CVS, Walgreens and Walmart pharmacies were found liable in federal court Tuesday for helping fuel an opioid crisis in two Ohio counties.

The counties of Lake and Trumbell accused the three biggest pharmacy chains of selling and dispensing huge quantities of addictive prescription pain pills such as oxycodone and hydrocodone.

The jury deliberated for six days in the U.S. District Court in Cleveland. Judge Dan Polster will decide how much the companies should pay the counties, which were each seeking upwards of $1 billion.

The three companies are expected to appeal.

The verdict is expected to set the tone for other U.S. cities and counties in lawsuits against pharmacies. This is the first time pharmacies have had to defend themselves against opioid distribution.

“The law requires pharmacies to be diligent in dealing drugs. This case should be a wake-up call that failure will not be accepted,” said Mark Lanier, an attorney for the counties.

“The jury sounded a bell that should be heard through all pharmacies in America,” said Lanier.

A 2018 report by the National Institute on Drug Abuse listed Ohio fourth in opioid-related overdose deaths. Around 80 million prescriptions for pain pills were distributed in the two counties between 2012 and 2016, which comes to about 400 for every resident. There were 61 million pills distributed during the same period in Lake County.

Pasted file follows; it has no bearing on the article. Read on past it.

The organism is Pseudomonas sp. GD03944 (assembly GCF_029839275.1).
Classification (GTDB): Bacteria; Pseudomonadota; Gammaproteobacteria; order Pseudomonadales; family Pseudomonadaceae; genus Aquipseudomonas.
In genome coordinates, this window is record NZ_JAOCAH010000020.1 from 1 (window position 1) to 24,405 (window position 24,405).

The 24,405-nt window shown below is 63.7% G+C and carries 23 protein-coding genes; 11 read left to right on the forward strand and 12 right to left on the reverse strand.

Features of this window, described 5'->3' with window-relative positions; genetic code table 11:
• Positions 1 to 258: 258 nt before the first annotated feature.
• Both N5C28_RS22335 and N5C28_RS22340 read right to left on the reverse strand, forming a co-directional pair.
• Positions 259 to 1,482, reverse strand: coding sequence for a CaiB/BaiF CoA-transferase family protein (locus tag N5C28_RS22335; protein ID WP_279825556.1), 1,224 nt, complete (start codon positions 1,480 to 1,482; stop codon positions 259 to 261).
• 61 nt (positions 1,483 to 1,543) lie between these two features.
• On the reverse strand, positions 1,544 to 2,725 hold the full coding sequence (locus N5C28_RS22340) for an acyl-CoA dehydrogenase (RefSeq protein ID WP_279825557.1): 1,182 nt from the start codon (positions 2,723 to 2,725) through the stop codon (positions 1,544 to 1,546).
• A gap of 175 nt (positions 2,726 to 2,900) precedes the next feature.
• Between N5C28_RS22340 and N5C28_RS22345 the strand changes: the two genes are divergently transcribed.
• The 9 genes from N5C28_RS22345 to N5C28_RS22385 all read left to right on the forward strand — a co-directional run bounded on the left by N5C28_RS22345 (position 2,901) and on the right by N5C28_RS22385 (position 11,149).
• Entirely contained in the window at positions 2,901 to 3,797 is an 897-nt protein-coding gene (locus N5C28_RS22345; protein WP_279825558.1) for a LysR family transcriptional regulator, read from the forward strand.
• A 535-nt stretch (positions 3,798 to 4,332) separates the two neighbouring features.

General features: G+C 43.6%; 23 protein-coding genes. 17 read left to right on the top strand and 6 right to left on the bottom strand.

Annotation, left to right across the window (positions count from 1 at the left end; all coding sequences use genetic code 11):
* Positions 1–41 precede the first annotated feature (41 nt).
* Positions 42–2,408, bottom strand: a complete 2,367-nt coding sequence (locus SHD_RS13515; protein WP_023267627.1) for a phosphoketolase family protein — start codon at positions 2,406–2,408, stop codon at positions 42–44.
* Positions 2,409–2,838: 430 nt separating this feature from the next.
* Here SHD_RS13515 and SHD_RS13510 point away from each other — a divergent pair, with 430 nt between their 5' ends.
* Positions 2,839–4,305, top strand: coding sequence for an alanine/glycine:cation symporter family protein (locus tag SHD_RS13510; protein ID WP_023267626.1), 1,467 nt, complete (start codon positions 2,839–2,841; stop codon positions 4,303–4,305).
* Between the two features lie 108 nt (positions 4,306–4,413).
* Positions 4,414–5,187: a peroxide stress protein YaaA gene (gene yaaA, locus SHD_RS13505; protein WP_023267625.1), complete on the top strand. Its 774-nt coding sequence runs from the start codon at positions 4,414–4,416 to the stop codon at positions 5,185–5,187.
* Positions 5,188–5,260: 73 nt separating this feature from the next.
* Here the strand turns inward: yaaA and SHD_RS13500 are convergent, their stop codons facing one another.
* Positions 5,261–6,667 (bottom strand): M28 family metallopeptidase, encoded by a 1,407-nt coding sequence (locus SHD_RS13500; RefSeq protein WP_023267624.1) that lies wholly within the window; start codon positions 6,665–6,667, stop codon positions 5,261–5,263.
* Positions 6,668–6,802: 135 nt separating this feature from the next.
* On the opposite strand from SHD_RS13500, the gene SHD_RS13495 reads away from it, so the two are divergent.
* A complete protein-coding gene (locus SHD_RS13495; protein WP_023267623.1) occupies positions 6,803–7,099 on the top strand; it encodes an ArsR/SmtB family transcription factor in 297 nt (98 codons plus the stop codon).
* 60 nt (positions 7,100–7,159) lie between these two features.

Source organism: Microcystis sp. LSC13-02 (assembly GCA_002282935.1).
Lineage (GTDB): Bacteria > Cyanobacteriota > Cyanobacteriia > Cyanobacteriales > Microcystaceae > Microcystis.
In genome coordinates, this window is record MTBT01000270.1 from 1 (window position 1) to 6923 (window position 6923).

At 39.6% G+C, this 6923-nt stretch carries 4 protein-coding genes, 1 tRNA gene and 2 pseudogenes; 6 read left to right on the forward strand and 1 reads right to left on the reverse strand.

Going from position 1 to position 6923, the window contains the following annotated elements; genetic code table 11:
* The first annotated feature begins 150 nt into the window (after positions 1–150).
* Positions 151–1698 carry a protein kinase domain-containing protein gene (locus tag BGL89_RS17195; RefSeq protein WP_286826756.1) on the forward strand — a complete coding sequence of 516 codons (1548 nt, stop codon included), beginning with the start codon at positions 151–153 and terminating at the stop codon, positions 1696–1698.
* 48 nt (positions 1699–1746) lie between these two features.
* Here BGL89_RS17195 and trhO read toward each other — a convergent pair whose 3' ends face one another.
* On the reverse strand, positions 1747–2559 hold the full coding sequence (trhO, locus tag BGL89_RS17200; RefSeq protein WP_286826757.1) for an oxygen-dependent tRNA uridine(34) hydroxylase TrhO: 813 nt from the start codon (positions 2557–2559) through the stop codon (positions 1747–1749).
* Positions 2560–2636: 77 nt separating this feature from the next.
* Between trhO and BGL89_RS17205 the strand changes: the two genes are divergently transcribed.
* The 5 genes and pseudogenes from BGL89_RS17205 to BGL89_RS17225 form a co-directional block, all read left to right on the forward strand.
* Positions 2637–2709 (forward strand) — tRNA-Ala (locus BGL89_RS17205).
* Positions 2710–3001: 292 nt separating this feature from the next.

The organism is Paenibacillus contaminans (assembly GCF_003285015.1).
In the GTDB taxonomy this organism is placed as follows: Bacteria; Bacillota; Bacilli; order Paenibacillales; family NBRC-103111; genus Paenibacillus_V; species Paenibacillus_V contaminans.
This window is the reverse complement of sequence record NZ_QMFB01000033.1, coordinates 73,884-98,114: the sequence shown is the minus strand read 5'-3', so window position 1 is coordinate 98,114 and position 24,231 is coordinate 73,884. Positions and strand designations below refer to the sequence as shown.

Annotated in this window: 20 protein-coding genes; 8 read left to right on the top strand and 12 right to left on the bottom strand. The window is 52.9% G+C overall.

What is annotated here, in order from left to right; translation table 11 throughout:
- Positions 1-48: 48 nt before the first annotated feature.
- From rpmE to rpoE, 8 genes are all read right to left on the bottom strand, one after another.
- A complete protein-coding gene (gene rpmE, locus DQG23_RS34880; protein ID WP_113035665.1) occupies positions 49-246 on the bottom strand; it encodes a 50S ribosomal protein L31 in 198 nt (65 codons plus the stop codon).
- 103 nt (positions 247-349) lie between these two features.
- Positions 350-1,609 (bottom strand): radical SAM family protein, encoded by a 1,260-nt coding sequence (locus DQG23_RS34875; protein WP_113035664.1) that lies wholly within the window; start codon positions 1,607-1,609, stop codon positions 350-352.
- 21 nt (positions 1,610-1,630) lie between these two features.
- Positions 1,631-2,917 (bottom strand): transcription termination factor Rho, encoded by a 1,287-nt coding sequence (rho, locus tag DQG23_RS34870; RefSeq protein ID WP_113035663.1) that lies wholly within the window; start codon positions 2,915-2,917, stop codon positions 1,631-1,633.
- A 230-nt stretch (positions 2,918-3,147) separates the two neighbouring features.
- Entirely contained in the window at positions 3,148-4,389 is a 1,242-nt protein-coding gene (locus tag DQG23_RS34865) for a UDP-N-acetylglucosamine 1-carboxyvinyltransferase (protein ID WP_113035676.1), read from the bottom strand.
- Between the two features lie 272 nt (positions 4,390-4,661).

Lanier blames the pharmacies for not hiring or training enough pharmacists and technicians to be able to catch suspicious prescriptions.

“For decades, pharmacy chains have watched as the pills flowing out of their doors cause harm and failed to take action as required by law,” the plaintiffs’ executive committee said in a statement.

“Instead, these companies responded by opening up more locations, flooding communities with pills, and facilitating the flow of opioids into an illegal, secondary market. The judgment today against Walmart, Walgreens and CVS represents the overdue reckoning for their complicity in creating a public nuisance.”

Kaspar Stoffelmayr, an attorney for Walgreens, blamed the pharmaceutical manufacturers and doctors for how many pills were prescribed.

“Pharmaceutical manufacturers tricked doctors into writing way too many pills," Soffelmayr said.

A spokesperson for CVS told NPR that, "We strongly disagree with the decision," the statement reads. "Pharmacists fill legal prescriptions written by DEA-licensed doctors who prescribe legal, FDA-approved substances to treat actual patients in need."